Nearly five years after the Mayor Gavin Newsom’s release of the Ten-Year Plan to End Chronic Homelessness, the majority of San Francisco’s homeless population is still out in the rain. Mayor Newsom created a 33-member council of advocates, legislators and service providers to advise the most effective strategy to end chronic homelessness, and guide his policy-making in the areas of homelessness.
“The plan produced by the Ten-Year Planning Council is both a blueprint and a bold step toward a new and revolutionary way to break the cycle of chronic homelessness,” concluded Newsom, in his office’s press release following the release of the plan in June 2004.
It unfortunately appears this blueprint has been collecting dust, and lays the ground work for a home the homeless will never see.
The plan’s central strategy is a housing first model. The “Housing First” model emphasizes immediate placement of the individual in permanent housing, where they have access to services, on site, necessary to stabilize the individuals and keep them housed.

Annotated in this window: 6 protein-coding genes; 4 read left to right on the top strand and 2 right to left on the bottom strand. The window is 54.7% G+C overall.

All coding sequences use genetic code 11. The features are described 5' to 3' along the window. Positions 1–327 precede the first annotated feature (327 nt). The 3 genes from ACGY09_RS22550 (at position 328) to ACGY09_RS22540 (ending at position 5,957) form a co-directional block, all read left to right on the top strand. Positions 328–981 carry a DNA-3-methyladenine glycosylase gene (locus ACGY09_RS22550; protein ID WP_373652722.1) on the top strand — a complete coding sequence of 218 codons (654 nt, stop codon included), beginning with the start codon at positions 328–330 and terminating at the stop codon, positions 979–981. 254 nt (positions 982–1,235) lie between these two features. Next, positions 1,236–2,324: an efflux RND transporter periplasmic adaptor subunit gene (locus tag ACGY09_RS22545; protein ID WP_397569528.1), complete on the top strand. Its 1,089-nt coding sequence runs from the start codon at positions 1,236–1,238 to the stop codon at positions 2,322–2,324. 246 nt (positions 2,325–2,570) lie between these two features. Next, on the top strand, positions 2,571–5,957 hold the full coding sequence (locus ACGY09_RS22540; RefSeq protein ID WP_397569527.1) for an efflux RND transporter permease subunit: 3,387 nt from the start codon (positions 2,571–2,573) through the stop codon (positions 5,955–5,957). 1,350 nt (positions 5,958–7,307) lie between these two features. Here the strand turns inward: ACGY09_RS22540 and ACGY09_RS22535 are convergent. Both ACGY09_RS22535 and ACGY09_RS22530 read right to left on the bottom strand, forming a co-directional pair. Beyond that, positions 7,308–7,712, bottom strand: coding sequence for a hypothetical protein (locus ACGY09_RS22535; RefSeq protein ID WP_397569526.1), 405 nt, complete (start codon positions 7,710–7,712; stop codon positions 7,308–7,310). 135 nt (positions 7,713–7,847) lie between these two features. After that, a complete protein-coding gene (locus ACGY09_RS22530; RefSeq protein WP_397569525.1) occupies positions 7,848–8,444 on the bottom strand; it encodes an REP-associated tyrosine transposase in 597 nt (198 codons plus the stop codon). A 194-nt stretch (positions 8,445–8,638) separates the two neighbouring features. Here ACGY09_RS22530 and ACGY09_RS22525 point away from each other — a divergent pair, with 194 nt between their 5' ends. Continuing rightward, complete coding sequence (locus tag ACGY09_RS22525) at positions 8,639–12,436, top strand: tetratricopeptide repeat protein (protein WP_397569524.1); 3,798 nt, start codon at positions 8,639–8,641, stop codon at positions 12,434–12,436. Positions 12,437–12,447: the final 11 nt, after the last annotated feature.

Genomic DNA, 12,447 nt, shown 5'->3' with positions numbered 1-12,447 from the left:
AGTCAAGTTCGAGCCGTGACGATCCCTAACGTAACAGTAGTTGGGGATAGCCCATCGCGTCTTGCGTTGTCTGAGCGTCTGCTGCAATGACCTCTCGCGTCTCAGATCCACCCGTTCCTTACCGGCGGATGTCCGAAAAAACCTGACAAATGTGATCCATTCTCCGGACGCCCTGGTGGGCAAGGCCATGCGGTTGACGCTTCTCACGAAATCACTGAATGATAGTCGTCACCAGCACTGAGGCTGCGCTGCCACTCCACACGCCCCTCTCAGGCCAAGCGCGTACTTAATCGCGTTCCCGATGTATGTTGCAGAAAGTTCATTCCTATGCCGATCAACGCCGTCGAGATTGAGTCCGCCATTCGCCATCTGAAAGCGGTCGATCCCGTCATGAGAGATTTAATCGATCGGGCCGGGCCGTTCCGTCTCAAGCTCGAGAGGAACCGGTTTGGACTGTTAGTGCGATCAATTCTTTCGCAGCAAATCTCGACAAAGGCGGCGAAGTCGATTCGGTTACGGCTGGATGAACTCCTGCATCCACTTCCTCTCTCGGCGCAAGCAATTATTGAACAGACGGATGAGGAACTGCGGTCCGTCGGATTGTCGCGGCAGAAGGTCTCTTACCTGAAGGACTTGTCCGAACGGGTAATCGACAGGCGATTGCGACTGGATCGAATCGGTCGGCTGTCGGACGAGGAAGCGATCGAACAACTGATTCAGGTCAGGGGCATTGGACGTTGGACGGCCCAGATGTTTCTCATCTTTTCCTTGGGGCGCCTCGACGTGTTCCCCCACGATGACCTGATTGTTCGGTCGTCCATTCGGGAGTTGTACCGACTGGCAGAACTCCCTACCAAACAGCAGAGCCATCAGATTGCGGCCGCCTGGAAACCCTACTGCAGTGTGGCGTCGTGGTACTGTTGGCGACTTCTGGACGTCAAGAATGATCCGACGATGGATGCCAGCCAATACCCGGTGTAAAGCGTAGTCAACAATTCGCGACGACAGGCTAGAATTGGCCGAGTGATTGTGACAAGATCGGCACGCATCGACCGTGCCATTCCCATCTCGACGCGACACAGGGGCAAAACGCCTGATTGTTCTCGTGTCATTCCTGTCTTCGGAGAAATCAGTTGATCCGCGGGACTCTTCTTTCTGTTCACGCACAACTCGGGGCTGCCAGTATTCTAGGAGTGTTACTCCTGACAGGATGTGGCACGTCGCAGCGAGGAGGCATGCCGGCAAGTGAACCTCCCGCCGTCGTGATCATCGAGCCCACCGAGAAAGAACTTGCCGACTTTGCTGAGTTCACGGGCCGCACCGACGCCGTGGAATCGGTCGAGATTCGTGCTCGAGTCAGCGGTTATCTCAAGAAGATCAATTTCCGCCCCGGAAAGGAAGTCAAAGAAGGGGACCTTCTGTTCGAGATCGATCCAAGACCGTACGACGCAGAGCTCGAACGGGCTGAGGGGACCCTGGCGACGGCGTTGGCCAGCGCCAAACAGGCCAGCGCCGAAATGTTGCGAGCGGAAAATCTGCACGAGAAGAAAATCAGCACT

A few key statistics found in the Ten-Year Plan:
The cost to provide one chronically homeless person permanent, supportive housing, with treatment and care is nearly one-fourth of the cost to care for the same person using Emergency Room services and/or incarceration costs San Francisco. ($16,000/year versus $61,000/year.)
San Francisco has the highest per capita rate of homelessness of any major American city.
7,000 homeless people live in SF at a given time. Some estimates put the number as high as 15,000.
There are 1,623 homeless kids in the San Francisco school system.
Up to 20% of homeless people have full-time jobs; 30% of adults in homeless families have full-time jobs. (The National Coalition for the Homeless)
52% of Bay Area cities said more mental health services is the most effective way to reduce homelessness. (U.S. Conference of Mayors 2007 Status Report on Hunger and Homelessness)
With the looming budget crisis and drastic cuts threatening the already starved social service programs, many of the programs required for this plan to work are facing devastating funding reductions, if not complete elimination. The 2009 bi-annual city-wide homeless count was conducted January 27; the results of this count will perhaps shed light on what progress has been made.